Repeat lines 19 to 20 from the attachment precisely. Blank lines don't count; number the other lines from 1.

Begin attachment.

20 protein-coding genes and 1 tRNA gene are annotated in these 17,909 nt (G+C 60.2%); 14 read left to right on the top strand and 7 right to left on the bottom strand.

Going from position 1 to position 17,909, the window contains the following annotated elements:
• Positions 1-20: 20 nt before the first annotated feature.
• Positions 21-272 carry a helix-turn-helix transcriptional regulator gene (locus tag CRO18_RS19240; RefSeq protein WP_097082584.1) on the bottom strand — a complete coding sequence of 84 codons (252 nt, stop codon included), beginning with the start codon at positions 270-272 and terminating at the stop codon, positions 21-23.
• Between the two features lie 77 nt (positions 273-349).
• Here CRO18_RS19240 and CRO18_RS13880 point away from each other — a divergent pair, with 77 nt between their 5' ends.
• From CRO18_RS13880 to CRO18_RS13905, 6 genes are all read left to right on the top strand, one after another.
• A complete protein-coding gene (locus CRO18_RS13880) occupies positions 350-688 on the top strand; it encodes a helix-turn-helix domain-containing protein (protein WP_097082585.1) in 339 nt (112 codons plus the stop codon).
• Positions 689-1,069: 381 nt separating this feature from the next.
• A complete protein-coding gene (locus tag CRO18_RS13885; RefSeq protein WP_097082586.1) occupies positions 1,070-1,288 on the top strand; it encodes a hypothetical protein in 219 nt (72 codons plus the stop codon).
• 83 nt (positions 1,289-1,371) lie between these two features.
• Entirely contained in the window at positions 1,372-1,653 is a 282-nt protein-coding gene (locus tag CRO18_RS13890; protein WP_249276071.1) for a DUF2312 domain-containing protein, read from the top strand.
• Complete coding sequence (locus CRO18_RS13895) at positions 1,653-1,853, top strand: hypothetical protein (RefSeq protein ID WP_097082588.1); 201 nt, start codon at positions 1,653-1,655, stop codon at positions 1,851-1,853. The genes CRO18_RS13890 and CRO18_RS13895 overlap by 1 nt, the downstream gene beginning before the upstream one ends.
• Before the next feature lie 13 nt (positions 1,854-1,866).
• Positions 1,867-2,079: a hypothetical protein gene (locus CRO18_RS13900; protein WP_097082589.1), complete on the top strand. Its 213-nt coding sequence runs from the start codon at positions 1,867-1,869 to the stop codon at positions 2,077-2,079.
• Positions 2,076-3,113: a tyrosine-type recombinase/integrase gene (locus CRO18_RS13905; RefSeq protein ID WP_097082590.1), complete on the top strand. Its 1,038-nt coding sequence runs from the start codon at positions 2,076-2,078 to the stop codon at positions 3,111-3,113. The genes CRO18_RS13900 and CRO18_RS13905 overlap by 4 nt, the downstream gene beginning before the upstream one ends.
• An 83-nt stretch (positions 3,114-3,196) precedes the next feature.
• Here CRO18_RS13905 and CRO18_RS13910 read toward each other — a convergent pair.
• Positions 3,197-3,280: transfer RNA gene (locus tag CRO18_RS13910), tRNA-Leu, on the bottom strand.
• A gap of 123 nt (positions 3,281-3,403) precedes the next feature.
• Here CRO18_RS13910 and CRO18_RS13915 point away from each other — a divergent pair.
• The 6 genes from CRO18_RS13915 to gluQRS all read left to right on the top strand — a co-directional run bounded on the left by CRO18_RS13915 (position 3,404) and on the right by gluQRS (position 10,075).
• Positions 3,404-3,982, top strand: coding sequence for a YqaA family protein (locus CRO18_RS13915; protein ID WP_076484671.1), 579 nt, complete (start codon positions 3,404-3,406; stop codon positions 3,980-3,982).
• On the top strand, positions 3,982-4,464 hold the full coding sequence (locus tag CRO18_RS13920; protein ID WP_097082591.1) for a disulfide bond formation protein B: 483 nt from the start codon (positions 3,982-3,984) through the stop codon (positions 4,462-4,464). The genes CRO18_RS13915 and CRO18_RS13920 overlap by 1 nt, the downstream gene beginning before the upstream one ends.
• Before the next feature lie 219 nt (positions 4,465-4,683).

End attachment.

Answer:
• Positions 3,197-3,280: transfer RNA gene (locus tag CRO18_RS13910), tRNA-Leu, on the bottom strand.
• A gap of 123 nt (positions 3,281-3,403) precedes the next feature.